I’m making the kinds of videos you’re interested in watching. Be sure to hit the notification bell to be
notified whenever I upload a new video. Cheers!

97 thoughts on “Choosing Architectural Materials

  1. hi.material selection, its a very interesting topic, as a student this semester in my architecture design class, we are learning to develop  a  building that firstly answers to the rural community  that we are working for out side of the city, and at the same time working with local materials, in special with guadua (a kind of bambú) as the estructure of most of the buildings, and other complementary materials for the guadua and the sites we are analysing, giving a response to the different necessities of the community, but we haven´t ended that study process, this video has contributed to this process.thanks.

  2. Your videos quite inspire me to do work…and teaches a lot..
    Please do share some retaining wall designs+ materials for a sloping site..and how does retaining wall helps in design!.

  3. I find the tutorials beautifully presented and even though I am not in architecture, the valuable principles you state are easily applicable to other design spheres.

  4. realy appreciate the time and effort being put in the videos, very good quality , please never feel pressured to rush any of these videos just keep doing what your doing. Keep up the great work :D.

  5. Great video! May I know the magazine/book reference you showed at 4:55, about door/window detail connections? Thank you.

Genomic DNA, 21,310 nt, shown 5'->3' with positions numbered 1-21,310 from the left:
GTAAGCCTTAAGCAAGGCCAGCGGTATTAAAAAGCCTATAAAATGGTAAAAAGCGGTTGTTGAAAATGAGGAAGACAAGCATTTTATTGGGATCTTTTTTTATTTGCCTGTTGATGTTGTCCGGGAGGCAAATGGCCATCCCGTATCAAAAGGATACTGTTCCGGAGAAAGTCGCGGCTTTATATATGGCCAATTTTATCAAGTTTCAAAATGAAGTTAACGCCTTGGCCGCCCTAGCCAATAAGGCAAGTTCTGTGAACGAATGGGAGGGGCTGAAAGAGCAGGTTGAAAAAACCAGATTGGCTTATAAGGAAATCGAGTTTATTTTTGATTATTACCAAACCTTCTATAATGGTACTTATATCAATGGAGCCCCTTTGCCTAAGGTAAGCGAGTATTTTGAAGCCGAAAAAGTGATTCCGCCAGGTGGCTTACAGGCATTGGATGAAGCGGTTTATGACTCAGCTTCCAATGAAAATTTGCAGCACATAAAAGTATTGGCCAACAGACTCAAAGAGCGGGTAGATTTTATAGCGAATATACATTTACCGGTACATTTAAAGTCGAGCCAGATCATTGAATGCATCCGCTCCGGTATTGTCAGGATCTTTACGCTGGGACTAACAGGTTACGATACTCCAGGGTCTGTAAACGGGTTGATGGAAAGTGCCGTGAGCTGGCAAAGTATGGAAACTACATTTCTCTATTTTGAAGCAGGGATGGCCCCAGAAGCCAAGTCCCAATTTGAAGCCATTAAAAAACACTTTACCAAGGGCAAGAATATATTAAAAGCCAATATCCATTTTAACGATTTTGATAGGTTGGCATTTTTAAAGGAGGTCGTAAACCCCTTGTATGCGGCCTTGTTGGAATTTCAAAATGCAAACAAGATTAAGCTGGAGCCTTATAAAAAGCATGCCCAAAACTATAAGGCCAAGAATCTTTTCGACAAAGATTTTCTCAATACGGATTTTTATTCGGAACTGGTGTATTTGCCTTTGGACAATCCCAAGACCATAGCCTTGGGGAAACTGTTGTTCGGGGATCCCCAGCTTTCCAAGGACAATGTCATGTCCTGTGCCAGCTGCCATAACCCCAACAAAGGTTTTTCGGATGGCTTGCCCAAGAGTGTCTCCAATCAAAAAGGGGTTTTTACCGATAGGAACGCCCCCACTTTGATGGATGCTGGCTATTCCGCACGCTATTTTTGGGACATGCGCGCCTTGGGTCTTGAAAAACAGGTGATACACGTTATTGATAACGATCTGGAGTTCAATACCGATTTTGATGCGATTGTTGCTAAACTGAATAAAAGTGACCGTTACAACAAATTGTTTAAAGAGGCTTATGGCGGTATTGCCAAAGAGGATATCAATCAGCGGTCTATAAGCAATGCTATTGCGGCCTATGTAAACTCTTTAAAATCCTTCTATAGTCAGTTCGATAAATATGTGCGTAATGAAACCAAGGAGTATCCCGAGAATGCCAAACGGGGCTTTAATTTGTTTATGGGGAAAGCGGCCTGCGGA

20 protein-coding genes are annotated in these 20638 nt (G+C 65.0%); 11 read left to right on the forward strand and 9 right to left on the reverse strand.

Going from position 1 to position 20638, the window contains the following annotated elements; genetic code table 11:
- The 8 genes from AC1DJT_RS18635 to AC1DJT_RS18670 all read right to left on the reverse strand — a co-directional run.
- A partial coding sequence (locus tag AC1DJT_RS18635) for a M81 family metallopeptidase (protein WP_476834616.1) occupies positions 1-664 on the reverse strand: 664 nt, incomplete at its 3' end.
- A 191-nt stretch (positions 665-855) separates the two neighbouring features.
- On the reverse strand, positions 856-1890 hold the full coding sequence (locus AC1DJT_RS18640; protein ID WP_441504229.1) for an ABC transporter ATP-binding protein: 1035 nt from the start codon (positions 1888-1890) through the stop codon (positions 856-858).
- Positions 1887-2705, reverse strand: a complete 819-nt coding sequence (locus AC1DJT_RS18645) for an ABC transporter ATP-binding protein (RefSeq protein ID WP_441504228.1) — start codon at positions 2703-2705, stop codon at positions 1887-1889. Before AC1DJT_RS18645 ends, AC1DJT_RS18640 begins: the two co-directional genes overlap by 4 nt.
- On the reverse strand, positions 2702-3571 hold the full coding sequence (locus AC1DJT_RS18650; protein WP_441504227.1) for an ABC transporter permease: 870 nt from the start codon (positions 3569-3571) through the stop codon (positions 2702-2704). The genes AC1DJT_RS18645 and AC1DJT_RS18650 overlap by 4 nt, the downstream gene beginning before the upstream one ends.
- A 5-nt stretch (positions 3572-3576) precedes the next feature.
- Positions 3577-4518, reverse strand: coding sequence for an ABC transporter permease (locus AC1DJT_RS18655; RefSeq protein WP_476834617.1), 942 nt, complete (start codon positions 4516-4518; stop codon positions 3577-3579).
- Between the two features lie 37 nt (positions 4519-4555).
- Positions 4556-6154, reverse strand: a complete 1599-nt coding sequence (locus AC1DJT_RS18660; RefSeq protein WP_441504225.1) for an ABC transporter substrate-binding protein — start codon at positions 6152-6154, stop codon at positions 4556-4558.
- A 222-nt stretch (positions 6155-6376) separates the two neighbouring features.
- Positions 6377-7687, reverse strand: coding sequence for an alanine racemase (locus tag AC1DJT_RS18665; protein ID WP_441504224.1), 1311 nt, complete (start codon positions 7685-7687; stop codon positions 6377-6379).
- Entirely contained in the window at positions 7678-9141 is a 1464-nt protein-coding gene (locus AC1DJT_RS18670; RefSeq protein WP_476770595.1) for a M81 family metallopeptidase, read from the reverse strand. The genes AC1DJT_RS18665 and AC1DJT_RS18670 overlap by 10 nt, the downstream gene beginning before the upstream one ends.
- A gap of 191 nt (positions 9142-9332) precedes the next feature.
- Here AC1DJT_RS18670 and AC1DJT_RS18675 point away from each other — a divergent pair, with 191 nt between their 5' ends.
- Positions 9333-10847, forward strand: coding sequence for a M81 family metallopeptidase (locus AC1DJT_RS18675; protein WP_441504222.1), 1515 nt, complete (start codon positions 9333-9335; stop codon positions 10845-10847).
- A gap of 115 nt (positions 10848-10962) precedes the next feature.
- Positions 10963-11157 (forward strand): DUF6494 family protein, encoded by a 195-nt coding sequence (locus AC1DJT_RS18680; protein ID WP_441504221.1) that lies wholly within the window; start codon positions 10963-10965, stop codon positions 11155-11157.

6. I honesty love your videos they are really helpful though I'm a senior in high school these will be really helpful next year when I go to architecture school.

  7. Great video once again, although I'm not an architect but a Landscape and garden designer I find your approach to the ways in which you do things inspiring and have adopted many of them in my business.
    Thank you for your time and effort.

  8. Great video once again, although I'm not an architect but a Landscape and garden designer I find your approach to the ways in which you do things inspiring and have adopted many of them in my business.
    Thank you for your time and effort.

  9. As a beginner in the field, I find your videos​ very useful. The sample materials you have at hand – what a good idea!

  10. I like your approach, concept, process….since I am also practicing architect. It really inspire me for the clear vision about my approach……

  11. +30X40 Design Workshop Another stellar entry in the canon of contemporary thoughts in architecture. We are truly grateful

  12. Another great video Eric! Your drone shots gave a great visual to the building site and the surrounding area, which nicely tied in with the materials, and everything you were discussing!

  13. LOL. At times your delicate poetic wording describing the architecture sounds like some kind of parody from Southpark. Can't stop laughing. But nice property and nice video describing it. Thank you.